The Book of James, by Ellen Green
Description: After a tragic car accident, moments before his death, Nick warns his wife that someone from his past may try to harm or kill her. “Go to Philadelphia to the house where I grew up. Find James. It’s the only way out…”
Mackenzie dismisses her husband’s warnings, assuming his words were a result of blood loss and morphine…until the things he had spoken of start to come true.
Her search brings her to a 19th century mansion in the Chestnut Hill section of Philadelphia and face to face with a mother-in-law believed to be dead. Together in the same house the two women’s stories spin together, each with an agenda. Cora is desperate to protect secrets from the past. Mackenzie is determined to uncover those very secrets before time runs out. They circle around one another hunter and prey, but which is which?
A gallery of photographs in the bowels of the house holds clues to generations of abuse, treachery and possibly murder. Messages hidden in Nick’s childhood Bible within the Epistle of James have Mackenzie racing against time to put the pieces together, unearth the reasons her husband chose to vanish when he was sixteen years old, and locate the person mentioned in Nick’s dying breath.
When James is finally found, the results are more horrifying than Mackenzie could have ever imagined.
Then when desire has conceived, it gives birth to sin; and sin, when it is full-grown, brings forth death. James 1:15.
Nick was dead. The memories of the morning he was buried aren’t strung together in my mind in one long continuous chain, but more like a patchwork quilt stitched together loosely. Strange details remain vivid, like the fact that the sleeves on the simple black dress I had chosen were too long. They came down almost to my knuckles and irritated me. I yanked at the sleeves all day long but the material was slippery and fell back down within seconds. And my nose kept running, partly as a result of my nonstop crying and partly because it was cold outside. I do remember the cold. It was only early September but the stiff Portland air came in off the bay and poked at my face like needles, making my long wool coat feel like nothing more than a sweater. I also remember the shiny surface of the casket. If I close my eyes and concentrate I can still see the grain of the cherry wood. I watched as they lowered that polished box into the hole with my husband inside. One white rose was visible amongst the dirt that had been scattered across the top. I stared at that rose and found that I couldn’t look away. People were leaving but I didn’t look up to watch them go. I sat there in my black dress, thin coat, and runny nose until a cold hand took my wrist.
“Mackenzie, are you ready to go now? Everyone’s gone back to the house.” I looked up, always surprised by how tall Samantha was. She stood nearly six feet even in flat boots. Her blonde hair was pulled back tight; tiny tendrils had broken free and danced in her face.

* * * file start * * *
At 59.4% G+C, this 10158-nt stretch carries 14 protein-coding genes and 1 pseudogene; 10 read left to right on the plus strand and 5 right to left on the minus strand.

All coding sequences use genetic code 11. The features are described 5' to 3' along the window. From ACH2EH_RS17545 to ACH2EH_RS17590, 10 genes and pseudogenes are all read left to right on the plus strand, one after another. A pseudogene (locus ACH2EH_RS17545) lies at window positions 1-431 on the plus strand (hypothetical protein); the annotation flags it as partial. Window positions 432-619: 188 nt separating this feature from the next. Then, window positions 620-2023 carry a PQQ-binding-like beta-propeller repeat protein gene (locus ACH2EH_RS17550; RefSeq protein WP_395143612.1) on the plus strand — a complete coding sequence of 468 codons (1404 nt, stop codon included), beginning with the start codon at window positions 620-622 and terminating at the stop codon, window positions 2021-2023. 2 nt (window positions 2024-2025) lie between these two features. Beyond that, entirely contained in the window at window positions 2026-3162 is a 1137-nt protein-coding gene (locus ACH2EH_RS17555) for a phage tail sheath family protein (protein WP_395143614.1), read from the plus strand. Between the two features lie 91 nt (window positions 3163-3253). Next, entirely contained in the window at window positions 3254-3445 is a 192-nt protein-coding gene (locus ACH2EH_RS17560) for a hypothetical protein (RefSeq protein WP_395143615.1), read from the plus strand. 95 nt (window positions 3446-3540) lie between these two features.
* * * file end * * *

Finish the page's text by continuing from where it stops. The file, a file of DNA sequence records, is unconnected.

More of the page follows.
“He gave me white roses on my birthday last year, remember?” I asked. I continued to stare at the freshly dug hole. “I need a few minutes alone. To say good-bye.”
“Okay, I’ll wait in the car for you. Take your time.” Her words were soft as she turned and headed for the gate.
I squatted near the gravesite and stared at his coffin. I should have felt some emotion. Something. And although there were tears, I was numb. It was like that black hole that would caress my husband’s body forever was really in me. I was the black hole. Hollow, echoing and empty. That numbness followed me from the grave all the way to the car.
The gray roughness of theCasco Baywas a blur through the window on the slow drive back to the house. I lifted my head to get a better look at the water as we moved along. It was cold, dark, ugly. A ship hugged the harbor, fishermen dressed in various shades of rubber busied about the docks talking in huddles, loading, unloading crates of lobster and shrimp. Once this sight would have made me feel at home, alive, content. It was where I’d grown up, where I’d spent most of my thirty-one years, it was where I belonged. So much time, hours upon happy hours, I’d spent inOldPortas a child, eating, walking by those docks. Now, as the car sped by, the smell of raw seafood, the sounds of seagulls fighting over bits of rotten fish and garbage, nauseated me. The harbor looked bleak, industrial, unwelcoming. The city hadn’t changed much at all but over time everything inside me had.
I closed my eyes briefly and took a breath, determined to erase that fatal drive toBostonfrom my mind, the argument we were having when the white truck slammed into us, the impact. Nick flying forward and then sideways across me. My face hitting the airbag. Blinding light, grinding metal and blood. So much blood. It covered his face, splashed across the dashboard. It was on me. All over me. Days later I would sit up in bed from the deepest of sleeps, screaming, still wiping at my arms trying to get the feeling of his blood from my body. That feeling would never really leave me, I knew.